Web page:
Thursday, October 27, 2011

The "ick" factor and conservative politics

These days, thinking about conservative politics gives me a strong sense of disgust. But it turns out that our sense of revulsion at disturbing images is linked to our political viewpoints quite viscerally. From LIveScience:
Most people would likely avert their eyes when passing by a man with a mouth full of writhing worms, or, say, the sight of a pile of excrement. But some are more disgusted than others, and new research suggests those individuals who respond with a more intense "yuck" are more likely to hold conservative political views and specifically are more likely to oppose same-sex marriage.
Now, we knew some of this already. But a new study looks even more closely.
For the study, Smith, UNL political scientist John Hibbing and their colleagues selected 50 individuals from a random sample ...As the participants looked at a series of 38 images that ranged from pleasant to unpleasant, their skin conductance was measured, which is a gauge of the level of activation of the sympathetic nervous system, the part of the nervous system that activates the automatic "fight or flight" response in surprising situations....

The participants also answered questions to gauge their political views. The results showed, as predicted, that those who indicated conservative political views responded to the icky pictures with much more intense disgust than did liberals....

Scientists think some level of disgust sensitivity is "normal," and helps us along with our human ancestors avoid disease. "The role of disgust in the avoidance of disease, one of the primary sources of mortality over the centuries, makes it essential to survival," the researchers write this month in the online journal PLoS ONE.

But what does this disease-avoidance system have to do with political views?

"I think that one plausible explanation is sort of along the lines that one way to understand some of these attitudes about politics and morality is that they have a strong emotional component," Pizarro told LiveScience in a telephone interview. Different emotions are linked with different kinds of judgments and behavior, he added. For instance, fear is linked to vigilance and preparedness, he said, while disgust is linked to steering clear of any sort of contamination, "foreign looking" things, or possibly even strange people.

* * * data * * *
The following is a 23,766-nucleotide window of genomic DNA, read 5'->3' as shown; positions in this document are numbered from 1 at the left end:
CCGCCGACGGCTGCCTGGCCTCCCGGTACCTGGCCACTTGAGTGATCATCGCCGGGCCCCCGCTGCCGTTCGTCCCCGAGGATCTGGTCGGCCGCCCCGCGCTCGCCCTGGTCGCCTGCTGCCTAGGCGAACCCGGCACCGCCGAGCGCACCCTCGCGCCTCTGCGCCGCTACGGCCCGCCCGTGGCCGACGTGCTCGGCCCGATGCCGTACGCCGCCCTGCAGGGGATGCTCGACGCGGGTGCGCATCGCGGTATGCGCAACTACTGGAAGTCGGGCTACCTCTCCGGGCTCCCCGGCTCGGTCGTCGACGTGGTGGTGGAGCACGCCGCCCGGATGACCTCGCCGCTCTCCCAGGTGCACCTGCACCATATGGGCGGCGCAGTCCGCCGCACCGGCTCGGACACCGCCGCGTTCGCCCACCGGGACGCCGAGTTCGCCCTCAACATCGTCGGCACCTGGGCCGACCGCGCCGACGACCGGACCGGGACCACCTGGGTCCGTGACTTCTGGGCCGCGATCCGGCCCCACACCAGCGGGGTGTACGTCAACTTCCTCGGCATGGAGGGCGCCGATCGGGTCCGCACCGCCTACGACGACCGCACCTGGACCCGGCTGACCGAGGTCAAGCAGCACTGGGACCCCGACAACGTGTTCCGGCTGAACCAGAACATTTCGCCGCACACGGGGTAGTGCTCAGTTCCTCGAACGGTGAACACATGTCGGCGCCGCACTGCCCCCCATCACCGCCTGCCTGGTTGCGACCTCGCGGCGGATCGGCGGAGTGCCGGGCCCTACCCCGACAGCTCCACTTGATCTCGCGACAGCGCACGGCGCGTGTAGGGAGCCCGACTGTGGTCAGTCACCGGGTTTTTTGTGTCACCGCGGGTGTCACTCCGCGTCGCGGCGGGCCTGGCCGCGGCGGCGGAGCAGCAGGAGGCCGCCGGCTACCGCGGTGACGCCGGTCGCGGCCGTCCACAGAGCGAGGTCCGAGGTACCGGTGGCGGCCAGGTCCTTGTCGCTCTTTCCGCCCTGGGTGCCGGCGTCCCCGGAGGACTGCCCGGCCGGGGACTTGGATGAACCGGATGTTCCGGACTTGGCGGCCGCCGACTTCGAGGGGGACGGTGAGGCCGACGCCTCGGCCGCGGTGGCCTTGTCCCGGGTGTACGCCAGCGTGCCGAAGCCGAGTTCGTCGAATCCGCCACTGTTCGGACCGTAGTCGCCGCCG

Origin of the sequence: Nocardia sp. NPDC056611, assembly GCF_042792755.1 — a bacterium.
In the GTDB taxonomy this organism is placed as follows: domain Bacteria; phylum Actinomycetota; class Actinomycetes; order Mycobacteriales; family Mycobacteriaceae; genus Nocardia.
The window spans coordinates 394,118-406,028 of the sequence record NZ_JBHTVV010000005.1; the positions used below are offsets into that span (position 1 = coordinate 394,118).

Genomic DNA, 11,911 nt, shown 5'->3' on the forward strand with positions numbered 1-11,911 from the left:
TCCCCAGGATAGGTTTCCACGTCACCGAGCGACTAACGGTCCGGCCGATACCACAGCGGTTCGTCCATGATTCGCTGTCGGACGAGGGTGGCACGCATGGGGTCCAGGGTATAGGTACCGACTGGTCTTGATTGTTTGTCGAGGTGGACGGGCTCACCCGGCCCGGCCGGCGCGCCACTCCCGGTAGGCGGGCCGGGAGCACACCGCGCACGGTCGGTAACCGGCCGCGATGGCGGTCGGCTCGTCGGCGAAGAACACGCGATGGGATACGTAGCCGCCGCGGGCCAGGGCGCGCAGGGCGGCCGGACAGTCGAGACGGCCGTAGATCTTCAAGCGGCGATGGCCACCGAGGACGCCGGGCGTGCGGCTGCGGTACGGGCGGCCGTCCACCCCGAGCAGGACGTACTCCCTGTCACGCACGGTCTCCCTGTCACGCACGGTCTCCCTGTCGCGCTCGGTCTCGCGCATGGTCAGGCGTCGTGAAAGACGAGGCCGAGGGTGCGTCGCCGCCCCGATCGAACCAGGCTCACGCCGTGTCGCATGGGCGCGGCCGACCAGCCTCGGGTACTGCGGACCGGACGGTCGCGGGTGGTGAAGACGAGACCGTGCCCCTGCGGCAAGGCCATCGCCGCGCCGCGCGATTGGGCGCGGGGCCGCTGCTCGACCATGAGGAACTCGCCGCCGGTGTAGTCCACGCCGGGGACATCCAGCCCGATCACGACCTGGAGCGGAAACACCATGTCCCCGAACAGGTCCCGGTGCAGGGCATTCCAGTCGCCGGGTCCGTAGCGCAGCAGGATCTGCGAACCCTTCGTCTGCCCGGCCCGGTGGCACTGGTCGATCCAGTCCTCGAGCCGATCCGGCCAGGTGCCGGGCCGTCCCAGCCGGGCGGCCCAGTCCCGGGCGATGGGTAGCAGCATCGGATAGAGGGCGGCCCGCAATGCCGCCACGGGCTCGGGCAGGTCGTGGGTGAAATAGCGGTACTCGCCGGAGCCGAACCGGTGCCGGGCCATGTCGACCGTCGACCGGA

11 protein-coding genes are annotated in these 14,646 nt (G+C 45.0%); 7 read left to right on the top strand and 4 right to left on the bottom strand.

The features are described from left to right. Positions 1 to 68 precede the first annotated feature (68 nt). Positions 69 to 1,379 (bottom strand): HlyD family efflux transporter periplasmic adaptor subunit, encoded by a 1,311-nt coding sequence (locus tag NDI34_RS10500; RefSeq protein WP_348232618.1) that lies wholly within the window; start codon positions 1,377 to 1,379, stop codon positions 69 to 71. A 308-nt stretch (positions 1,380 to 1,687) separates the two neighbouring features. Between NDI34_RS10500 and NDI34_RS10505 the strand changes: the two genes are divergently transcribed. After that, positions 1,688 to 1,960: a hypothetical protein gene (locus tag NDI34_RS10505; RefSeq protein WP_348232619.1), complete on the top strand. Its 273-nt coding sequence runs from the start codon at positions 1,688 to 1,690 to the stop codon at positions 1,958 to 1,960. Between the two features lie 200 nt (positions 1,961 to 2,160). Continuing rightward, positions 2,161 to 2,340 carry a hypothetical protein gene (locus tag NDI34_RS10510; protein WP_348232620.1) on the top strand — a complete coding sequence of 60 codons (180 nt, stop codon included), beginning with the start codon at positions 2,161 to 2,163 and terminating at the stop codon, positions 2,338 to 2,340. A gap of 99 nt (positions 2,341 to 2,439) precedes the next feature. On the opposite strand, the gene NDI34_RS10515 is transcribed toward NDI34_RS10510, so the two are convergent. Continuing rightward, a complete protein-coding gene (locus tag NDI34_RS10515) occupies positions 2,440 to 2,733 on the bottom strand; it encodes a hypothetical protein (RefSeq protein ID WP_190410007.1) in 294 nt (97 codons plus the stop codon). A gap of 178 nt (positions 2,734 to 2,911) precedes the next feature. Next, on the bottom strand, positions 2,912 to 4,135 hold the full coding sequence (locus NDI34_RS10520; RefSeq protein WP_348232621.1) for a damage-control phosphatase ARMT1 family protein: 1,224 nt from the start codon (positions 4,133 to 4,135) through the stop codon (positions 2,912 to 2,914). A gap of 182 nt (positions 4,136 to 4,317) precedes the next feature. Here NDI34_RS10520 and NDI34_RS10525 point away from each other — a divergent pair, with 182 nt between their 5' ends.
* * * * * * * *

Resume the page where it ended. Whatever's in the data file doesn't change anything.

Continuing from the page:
As such, people who are more easily disgusted may be more likely to take on political views that help them avoid these "disgusting" situations.

"Sex, with its exchange of bodily fluids and all that can be viewed as disgusting," Hibbing told LiveScience in an email. "And this appears to be particularly true for homosexual sex [and] in fact this response is often described as the 'ick' factor. So the long-standing hypothesis that variations in disgust would be correlated with policy stances related to sexuality and homosexuality seems to follow naturally from this."
This doesn't explain why conservatives who are opposed to LGBT equality are so often obsessed with the "mechanics" of gay sex. I'm sure I don't have to remind you of the graphic descriptions of certain sexual acts that conservatives seem to relish describing.

Still, what it suggests is that conservativism and anti-gay attitudes are to some extent biological. Well, to some extent EVERYTHING is biological. But what distinguishes us from the beasts is that we have an intellect that can overcome the raw biological instincts with reason.

Although, it would appear that some conservatives are more limited in that department.


JCF said...

We had a biological problem: rotting teeth.

So, we implemented a biological solution: flouride in the water.

Now, some paranoid types objected---but government leaders, knowing better, did it anyway.

Can we not treat conservatism (i.e., pathological FEAR) the same way? A biological problem, to be appropriately treated (when a biological remedy is---please dear God!---found?)

[I know, I know: politically, we can't. And ironically, the paranoid (aka "conservative") types can, today, buy non-flouridated bottled water! :-X]

Paul said...

But what distinguishes us from the beasts is that we have an intellect that can overcome the raw biological instincts with reason.

I like that. There are lots of icky things we have to deal with. Open heart surgery. Root canals. Changing a diaper. It's all part of life. Deal with it.

What is not acceptable is moving from "ick" to a moral judgement. non sequitur.